The first challenge was to figure out out how to drop this relatively large project down into a course that was already designed.  I had taught the course in earlier semesters with success, and didn’t want to break that “success mold” that many of us as teachers know well.  Once a course has been established and taught with a track record of clear, positive results and notable learning outcomes, why mess with success?  In short, I was taking a risk.  Nonetheless, in order to participate in the #GenLit project, I recognized I must veer from the established map and chart new territory in terms of course design. In my former iterations of the Writing Electronic Literature class, students read, analyzed, and composed a variety of emerging genres of electronic literature.  Electronic literature refers to works with important literary aspects that are digitally born and take advantage of the capabilities and contexts provided by a computer.  In preserving the original integrity of this electronic literature course, it was imperative to me that my students learn both the affordances and constraints of these contexts.  I determined that my students would learn the scope of the field of electronic literature by presenting reviews of self-selected texts featured in the Electronic Literature Collection. Simultaneously, they would also experience the affordances and constraints of the medium first-hand by writing their own electronic literature.  Their writing assignments were thus designed within the context of the transmodal networked gamified murder mystery that is the basis of the #GenLit project.  They would ultimately write a series of digitized artifacts that would serve as part of the generative content for the #GenLit project.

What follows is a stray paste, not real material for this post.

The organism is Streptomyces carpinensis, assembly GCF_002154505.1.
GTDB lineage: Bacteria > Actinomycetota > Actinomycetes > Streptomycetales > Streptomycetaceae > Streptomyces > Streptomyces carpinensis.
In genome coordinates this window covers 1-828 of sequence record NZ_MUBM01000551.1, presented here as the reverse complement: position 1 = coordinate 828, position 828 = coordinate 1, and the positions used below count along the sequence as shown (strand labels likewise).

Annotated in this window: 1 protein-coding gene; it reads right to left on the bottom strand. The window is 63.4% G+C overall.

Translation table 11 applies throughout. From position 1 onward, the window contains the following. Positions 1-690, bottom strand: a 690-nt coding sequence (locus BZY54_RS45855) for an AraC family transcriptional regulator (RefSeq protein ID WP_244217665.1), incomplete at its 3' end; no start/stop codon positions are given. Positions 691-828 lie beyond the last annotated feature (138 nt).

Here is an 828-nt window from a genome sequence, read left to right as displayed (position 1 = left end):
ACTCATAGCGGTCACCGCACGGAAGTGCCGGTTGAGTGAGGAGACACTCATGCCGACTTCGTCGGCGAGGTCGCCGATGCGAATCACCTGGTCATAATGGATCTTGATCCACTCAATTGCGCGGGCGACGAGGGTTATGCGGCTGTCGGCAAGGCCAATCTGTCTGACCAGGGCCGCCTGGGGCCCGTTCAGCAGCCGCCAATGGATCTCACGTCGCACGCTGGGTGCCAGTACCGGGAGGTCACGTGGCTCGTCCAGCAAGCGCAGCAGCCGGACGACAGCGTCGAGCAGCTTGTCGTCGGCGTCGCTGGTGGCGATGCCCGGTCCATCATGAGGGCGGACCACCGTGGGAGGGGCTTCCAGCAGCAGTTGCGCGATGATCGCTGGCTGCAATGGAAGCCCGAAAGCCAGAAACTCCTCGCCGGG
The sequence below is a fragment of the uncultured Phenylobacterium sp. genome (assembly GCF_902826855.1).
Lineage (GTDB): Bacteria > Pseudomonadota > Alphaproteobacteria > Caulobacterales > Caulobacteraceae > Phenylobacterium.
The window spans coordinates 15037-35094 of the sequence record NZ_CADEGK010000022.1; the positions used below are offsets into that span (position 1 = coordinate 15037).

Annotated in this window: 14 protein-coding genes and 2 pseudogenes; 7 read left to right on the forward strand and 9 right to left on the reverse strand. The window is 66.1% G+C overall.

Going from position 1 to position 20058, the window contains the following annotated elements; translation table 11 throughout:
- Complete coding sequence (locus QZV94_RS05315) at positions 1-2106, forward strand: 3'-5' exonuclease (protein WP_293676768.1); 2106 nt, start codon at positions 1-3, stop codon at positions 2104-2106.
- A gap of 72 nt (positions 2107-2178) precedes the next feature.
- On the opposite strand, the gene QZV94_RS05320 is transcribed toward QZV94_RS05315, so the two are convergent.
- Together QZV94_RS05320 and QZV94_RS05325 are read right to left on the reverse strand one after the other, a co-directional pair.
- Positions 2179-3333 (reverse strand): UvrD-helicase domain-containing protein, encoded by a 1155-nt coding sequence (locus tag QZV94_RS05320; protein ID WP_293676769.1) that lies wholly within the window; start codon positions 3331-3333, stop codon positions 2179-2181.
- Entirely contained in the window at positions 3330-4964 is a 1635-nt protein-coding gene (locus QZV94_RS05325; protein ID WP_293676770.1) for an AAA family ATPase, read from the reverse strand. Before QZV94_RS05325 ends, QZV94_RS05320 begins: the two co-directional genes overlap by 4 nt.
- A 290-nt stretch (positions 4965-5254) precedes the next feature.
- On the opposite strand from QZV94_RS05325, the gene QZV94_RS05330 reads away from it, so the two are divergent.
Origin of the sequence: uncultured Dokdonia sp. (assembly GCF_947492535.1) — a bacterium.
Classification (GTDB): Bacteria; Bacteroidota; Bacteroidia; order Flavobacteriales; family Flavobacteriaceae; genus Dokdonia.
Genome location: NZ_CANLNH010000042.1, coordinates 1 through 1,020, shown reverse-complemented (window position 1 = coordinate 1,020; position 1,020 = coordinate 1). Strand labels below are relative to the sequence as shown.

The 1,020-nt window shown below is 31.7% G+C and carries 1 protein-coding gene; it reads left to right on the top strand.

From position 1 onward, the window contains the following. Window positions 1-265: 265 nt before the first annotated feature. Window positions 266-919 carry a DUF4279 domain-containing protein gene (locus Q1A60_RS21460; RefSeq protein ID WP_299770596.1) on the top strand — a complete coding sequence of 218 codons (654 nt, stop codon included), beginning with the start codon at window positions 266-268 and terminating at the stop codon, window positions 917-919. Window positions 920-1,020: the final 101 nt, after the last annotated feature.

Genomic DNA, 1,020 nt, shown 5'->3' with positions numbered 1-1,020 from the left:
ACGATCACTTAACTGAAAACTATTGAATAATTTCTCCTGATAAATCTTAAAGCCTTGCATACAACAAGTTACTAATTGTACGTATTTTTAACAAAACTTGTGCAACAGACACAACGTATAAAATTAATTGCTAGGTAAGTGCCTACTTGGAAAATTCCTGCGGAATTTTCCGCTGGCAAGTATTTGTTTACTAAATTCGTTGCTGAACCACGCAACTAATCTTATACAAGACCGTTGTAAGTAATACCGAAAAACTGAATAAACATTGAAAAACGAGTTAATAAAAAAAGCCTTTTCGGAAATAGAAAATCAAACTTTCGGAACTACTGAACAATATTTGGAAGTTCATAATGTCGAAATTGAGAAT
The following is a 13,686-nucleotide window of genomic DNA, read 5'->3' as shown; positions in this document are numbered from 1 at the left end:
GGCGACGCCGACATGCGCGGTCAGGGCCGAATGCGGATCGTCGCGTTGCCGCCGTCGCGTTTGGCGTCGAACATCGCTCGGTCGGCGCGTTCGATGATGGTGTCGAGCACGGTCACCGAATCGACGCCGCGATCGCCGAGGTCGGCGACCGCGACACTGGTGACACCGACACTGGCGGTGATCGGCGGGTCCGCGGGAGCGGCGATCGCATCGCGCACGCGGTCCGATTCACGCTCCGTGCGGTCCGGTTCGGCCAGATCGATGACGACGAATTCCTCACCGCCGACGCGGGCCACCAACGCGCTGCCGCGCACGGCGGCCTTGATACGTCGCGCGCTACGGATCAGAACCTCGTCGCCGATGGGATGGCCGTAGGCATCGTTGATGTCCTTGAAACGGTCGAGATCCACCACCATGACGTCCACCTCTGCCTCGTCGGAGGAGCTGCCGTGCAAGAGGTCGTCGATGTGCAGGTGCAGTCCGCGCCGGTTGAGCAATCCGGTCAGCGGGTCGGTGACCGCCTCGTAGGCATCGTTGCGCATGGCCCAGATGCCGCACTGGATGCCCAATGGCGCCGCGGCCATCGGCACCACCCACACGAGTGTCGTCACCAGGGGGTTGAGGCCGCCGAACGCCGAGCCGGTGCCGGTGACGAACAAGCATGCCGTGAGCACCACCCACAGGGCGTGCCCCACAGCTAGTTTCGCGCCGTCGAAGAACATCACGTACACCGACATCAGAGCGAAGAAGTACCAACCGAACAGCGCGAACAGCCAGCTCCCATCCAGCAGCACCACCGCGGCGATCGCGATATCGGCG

Matt Jacobi: When Dr. Zamora first explained that we would spend our semester in Writing Electronic Literature both learning about what electronic literature was, and creating our own pieces of electronic literature as part of The Generative Literature Project, perhaps counterintuitively, the task seemed manageable. The proposal sounded like one with which I was well familiar from school- to investigate a literary form and imitate it. But as we learned more about the field of electronic literature, and then delved a little more deeply into what would be asked of us as part of The Generative Literature Project, the picture of what lay ahead of us became much more complicated. Once we knew a bit more about what it would entail, the Generative Literature Project became somewhat intimidating. Trained as students typically are in doing original and independent work, the notion of making something individual that fit seamlessly into and indeed contributed to the quality of this vast narrative was daunting at the outset. Combined with the student’s instinctive dread of group projects, it was enough to give me pause. Once I began to understand the larger picture, what the work on the project seemed to boil down to was to create digital artifacts in conjunction with dozens of unknown collaborators, and arrive at a unified and coherent end. It felt akin to being asked to perform a play without being able to rehearse, or even read the script. That is to say, to pull it off would be a miracle. We each set out to creating supporting characters in the life of Dr. Rachel Behar, the Theopolis College alumna who would become one of a small number of suspects in the murder mystery at the center of the Generative Literature Project. From that point we had a number of decisions to make concerning the extent to which our individual characters would impact the life of our main character, Dr. Behar, for whom we were collectively responsible. How would each of us decide what moves we would make, and what we would do if conflict arose? The level of cooperation and cohesion required for the work we were to do that semester, at the beginning seemed unprecedented — the Platonic ideal of co-authorship. The struggle ahead was as much to unlearn this apprehension as it was to execute the assignments in the syllabus.